Leslie Fischer, 38, didn’t expect to accumulate nearly six figures in student debt, but after graduating with a BA in Education from Creighton University in 2002 and an MAT from National Louis University in 2005, her debt load nearly added up to $100,000. That realization caused significant stress for Fischer since she knew her work as a teacher wouldn’t involve a big salary to help her easily pay it off.

“I was distressed about my student debt when I saw its ratio to my salary as a teacher, as well as the interest I was paying on it every year,” she said.

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Despite how daunted she initially felt about repaying her significant loans, Fischer, who works for online high school St. Therese Digital Academy, didn’t give up. Her husband Sebastian, an accountant, helped her with her repayment, and while they made a lot of sacrifices, Fischer also benefited from student loan forgiveness. Two years later, they were happily debt-free.

Here are her top tips for repaying your student debt:

Focus on Your Debt

Fischer credits her ability to repay her huge amount of debt with the fact that she was hyper-focused on getting rid of it.

“I did not want to pay a few hundred dollars a month for the rest of my life to pay down my debt,” she said. “I wanted to live my life debt-free so I could make decisions about my career and parenthood based on what is best for me and my family—not based on having to make my monthly payments.”

With the help of her husband, she was able to direct all their extra money toward her loans—which was what enabled her to repay her debt in just two years.

“I was fortunate that when I graduated I was already married and my husband had a full-time job. We lived solely on his income and every cent I earned went to paying off my student loans.”

Cut Back

Some people might spend extra money to live in a nicer part of town or for the convenience of having a two-car household. But those luxuries add up. Cutting them out of their budget made a huge difference for the Fischers.

“We lived in a one-bedroom apartment and had only one car between us,” Leslie said. “Since I lived in a big city, I could take public transit to work. Sometimes I would even be riding the city bus to school with my students.”

The Fischers also cut back on things like eating out and shopping for new clothes.

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Look into Student Loan Forgiveness

There are a wide variety of professions where you might be eligible for federal or state student loan forgiveness programs. Some of these programs forgive a portion of your federal student loans for every year of work you do in a qualifying job. Some programs are available to doctors, dentists, or veterinarians willing to work in rural or underserved areas.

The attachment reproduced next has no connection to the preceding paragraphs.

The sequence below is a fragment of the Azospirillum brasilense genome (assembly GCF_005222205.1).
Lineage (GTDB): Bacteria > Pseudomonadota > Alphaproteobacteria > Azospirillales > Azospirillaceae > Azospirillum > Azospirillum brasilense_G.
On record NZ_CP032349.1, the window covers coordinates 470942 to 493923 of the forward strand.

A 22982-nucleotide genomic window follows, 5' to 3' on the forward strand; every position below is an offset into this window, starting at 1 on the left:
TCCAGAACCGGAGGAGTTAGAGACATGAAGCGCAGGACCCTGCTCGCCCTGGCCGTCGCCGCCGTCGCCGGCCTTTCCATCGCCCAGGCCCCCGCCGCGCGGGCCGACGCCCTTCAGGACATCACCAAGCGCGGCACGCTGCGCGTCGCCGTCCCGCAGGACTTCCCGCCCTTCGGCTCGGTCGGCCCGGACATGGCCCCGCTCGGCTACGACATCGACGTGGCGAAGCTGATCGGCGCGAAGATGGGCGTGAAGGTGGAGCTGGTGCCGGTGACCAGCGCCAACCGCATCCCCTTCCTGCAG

Other programs are available to teachers or those working in public service. Such programs can be lifesavers for borrowers who have a significant amount of student debt and are struggling to pay it back. That was the case for Fischer.

“I took advantage of one program where I could get student loan forgiveness since I was teaching a high-needs subject area,” she remarked. “I got $5,000 of my Stafford loans forgiven by being a foreign language teacher.”

While she admits that $5,000 dollars was not a lot of money in relation to her total student loan debt, every little bit helped. She suggests others should look into whether they would qualify for student loan forgiveness as they might be eligible to have even more of their student loans forgiven.

Refinance Your Private Student Loans, But Not Your Federal Loans

Refinancing her student loans was one thing that helped Leslie pay off her student debt, but she recommended refinancing only your private student loans since you’ll lose access to things like forbearance and deferment, income-driven repayment programs, and student loan forgiveness programs when you refinance federal student loans.

“If you refinance your federal loans, they lose their legal status as federal loans and are no longer subject to forgiveness programs,” she said. “I consolidated all my loans to a lower interest rate, but not the federal loans. They may have been at a higher interest rate, but forgiven loans are basically free money.”

Being Debt-Free is a Huge Accomplishment

Despite the fact that paying off around $100,000 in student loans in just two years involved a lot of sacrifice for Leslie and her husband, she believes it was worthwhile. She felt relieved when she realized she didn’t have to make her monthly payments anymore, and that she could decide what to do with that money every month.

“It took me two years of teaching full-time to pay off my loans completely. I felt a huge sense of accomplishment and freedom after I paid off my student loans.”